If you were a federal judge whose decisions are almost always upheld on appeal, and you’ve decided that just once you’d like to know what it’s like to have one of your rulings overturned, you might write a ruling just like Judge Martin Feldman’s dreadful antigay marriage decision.
It’s hard to fathom how such an experienced federal judge could have written such a terrible decision. And we don’t just mean it’s terrible because we don’t like it — he’s just objectively wrong about a who bunch of things.
For example, he calls homosexuality a choice, good lord. Maybe it’s because he was appointed by Ronald Reagan in 1983, and he’s frozen in time in the early ’80s?
And then, later on, he says that the 14th Amendment specifically prohibits discrimination based on race. That’s important, because the 14th Amendment contains that due process and equal protection clauses, and is a cornerstone of the lawsuits against marriage bans. If it specifically mentioned race but not other characteristics, it would be a lot harder to protect citizens from discrimination.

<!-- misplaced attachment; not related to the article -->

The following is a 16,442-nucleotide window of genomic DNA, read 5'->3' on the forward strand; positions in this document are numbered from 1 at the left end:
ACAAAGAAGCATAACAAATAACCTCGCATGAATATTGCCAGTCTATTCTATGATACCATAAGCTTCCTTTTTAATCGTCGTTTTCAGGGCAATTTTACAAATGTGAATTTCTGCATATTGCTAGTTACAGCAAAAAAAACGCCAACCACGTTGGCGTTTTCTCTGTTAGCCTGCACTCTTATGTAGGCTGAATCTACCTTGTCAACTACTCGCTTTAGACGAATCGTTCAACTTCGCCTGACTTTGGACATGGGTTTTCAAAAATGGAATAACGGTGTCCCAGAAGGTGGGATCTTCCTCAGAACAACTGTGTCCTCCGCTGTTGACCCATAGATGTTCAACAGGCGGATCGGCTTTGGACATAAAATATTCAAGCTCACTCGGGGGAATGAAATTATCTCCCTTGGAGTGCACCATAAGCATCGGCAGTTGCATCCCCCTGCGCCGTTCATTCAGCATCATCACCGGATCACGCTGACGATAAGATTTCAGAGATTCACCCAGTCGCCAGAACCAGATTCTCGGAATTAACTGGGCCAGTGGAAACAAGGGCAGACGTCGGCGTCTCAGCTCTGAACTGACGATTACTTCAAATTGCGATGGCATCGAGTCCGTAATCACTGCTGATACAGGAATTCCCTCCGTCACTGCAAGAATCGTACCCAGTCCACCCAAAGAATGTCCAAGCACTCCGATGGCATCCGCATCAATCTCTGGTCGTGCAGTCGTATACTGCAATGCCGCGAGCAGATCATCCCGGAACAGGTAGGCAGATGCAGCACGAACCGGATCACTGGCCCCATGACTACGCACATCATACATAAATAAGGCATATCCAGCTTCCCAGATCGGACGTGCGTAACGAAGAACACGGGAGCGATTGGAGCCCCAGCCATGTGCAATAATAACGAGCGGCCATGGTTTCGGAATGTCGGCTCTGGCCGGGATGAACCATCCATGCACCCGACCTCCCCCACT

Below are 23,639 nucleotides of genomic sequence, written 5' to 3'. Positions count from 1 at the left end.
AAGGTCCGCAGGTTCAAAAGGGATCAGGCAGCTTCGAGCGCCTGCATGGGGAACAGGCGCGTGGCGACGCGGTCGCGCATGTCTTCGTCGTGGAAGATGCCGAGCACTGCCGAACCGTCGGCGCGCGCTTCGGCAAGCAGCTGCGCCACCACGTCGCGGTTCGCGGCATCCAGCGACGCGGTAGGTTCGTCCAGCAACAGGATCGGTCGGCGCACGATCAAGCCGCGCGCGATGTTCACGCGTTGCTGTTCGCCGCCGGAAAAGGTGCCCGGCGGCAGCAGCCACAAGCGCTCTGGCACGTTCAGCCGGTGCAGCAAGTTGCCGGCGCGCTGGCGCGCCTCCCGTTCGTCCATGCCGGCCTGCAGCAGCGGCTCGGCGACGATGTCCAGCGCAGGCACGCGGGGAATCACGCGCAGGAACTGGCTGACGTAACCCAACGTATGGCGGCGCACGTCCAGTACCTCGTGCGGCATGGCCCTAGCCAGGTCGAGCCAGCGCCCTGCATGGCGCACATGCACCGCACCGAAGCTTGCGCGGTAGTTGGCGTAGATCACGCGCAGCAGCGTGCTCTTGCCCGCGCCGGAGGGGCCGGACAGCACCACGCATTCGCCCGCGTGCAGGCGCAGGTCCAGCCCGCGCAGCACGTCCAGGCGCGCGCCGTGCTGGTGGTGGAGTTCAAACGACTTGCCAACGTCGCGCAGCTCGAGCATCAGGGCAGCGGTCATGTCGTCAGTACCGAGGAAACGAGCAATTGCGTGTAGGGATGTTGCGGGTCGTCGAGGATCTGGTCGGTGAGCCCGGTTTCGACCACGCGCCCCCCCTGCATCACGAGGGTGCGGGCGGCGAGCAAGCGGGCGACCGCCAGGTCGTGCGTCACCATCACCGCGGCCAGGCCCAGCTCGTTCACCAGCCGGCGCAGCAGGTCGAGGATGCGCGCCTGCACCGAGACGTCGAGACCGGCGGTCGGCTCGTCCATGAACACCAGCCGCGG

The only problem with Feldman’s statement, of course, is that it isn’t true. There’s nothing about race in the 14th Amendment.
There are plenty of other problems with the decision, and we have every confidence that it can’t stand up to any sort of review.
But will it ever get to the point of being reviewed? That’s hard to say. The plaintiffs in Louisiana have already started the appeals process. But in just a few weeks, the Supreme Court will be back in session, and they’ll have the opportunity to take up at least three marriage cases. (Or five, if Wisconsin and Indiana hurry. Or eight, if we get a ruling in Idaho, Hawaii and Nevada soon.)
While the Supreme Court deliberates, other federal courts might decide to just wait until they get a final decision. That means a pause in the litigation until as late as June. So it’s possible that the Louisiana decision could wind up sticking around for a long long time.